A Limestone Tablet Dating Back To 1250 B.C. Proves That Even Ancient Egyptians Called In Sick To Work, Just Like Modern Humans

Sailingstone Travel - - illustrative purposes only

You might not think we have much in common with the people who lived thousands of years ago, but it turns out there’s one major practice we share with the ancient Egyptians that still takes place in the modern world.

According to a tablet housed in the British Museum, employees called in to work and kept track of their days off on such tablets.

On the tablet, there is a list of 40 employees, along with the number of work days they missed and their reasons for missing work.

All sorts of interesting reasons were documented, ranging from illness to wrapping the dead corpse of a family member. The written record offers a glimpse into what the work-life balance was like in ancient Egypt.

The limestone tablet was discovered at Deir el-Medina, an archaeological site that was once a workmen’s village for the artisans and craftsmen who built and decorated the royal tombs.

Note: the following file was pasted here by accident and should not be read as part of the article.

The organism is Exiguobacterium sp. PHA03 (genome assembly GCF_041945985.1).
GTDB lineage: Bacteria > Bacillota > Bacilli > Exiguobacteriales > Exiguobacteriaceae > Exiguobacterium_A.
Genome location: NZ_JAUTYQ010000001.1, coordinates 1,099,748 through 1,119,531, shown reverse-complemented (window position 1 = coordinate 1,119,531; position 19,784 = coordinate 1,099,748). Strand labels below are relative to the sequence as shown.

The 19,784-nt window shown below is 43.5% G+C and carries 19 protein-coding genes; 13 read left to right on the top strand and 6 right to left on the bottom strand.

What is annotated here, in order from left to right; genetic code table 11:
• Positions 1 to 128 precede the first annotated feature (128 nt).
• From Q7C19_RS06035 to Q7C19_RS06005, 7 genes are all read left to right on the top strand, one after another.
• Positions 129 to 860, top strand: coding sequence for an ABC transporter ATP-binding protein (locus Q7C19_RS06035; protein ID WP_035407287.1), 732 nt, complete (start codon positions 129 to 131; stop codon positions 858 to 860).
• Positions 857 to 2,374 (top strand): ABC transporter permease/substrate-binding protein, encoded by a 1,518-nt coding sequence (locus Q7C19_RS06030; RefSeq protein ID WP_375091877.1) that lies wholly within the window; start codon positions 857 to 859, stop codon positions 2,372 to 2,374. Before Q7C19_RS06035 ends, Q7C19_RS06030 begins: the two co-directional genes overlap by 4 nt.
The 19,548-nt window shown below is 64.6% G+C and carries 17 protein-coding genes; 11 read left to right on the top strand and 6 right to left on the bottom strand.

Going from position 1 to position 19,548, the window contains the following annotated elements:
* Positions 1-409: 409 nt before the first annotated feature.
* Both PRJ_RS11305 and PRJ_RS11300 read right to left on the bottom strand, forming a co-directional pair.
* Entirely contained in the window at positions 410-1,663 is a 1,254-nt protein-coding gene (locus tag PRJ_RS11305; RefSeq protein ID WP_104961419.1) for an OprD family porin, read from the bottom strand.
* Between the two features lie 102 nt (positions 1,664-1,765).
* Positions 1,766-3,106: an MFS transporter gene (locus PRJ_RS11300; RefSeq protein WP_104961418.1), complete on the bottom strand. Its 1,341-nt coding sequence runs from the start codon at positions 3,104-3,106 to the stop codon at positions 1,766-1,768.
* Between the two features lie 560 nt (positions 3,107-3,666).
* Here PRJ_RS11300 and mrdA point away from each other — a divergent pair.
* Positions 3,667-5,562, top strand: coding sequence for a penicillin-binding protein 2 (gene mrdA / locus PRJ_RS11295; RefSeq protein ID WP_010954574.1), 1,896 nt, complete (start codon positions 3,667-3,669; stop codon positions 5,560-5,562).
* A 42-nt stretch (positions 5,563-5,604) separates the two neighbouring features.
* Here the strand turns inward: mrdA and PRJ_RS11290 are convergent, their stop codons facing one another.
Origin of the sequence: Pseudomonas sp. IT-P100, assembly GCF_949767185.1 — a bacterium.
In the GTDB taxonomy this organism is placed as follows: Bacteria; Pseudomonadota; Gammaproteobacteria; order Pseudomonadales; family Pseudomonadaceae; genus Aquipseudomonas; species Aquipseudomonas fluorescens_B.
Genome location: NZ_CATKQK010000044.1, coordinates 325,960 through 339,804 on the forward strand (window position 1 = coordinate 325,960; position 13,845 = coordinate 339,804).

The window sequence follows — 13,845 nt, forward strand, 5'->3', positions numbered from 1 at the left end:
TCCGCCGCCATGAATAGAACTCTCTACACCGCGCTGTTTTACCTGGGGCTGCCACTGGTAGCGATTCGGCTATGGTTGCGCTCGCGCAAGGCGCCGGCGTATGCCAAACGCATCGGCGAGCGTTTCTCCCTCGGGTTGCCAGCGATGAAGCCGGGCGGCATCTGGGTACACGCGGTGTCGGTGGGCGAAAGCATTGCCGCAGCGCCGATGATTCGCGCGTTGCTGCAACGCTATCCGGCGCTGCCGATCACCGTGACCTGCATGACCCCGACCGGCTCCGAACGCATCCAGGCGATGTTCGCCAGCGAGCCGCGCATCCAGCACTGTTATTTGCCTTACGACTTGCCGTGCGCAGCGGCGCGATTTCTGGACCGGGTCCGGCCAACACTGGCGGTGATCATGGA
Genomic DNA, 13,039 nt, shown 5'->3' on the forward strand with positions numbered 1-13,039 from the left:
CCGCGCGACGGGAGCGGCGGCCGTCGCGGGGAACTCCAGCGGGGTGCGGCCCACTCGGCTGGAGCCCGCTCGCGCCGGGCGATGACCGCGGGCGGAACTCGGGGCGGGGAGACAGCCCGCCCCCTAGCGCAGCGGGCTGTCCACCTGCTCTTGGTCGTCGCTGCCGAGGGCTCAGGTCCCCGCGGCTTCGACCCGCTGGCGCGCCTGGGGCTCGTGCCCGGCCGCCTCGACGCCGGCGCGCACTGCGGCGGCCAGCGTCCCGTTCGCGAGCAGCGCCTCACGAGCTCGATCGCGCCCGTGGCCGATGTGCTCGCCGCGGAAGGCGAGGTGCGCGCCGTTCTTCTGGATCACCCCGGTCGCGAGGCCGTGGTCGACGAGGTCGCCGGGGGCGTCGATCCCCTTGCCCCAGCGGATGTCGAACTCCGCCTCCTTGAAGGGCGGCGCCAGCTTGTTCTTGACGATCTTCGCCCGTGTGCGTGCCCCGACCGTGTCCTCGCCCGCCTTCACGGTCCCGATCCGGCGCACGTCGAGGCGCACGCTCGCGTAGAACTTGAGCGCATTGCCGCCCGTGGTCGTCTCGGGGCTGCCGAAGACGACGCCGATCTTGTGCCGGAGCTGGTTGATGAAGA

It dates back to 1250 B.C., and both sides are covered with New Egyptian hieratic script. The text was written in red and black ink.

The days of each worker’s absences were delineated by season and number, such as “month 4 of Winter, day 24.” On that particular day, a worker named Pennub was unable to come to work because his mother was sick.

Other employees had illnesses of their own to contend with, like Huynefer, who regularly experienced “suffering with his eye.”

Furthermore, someone named Seba was bitten by a scorpion. Several other employees, like Buqentuf, needed time off to embalm and wrap their dead relatives.

Sailingstone Travel – – illustrative purposes only

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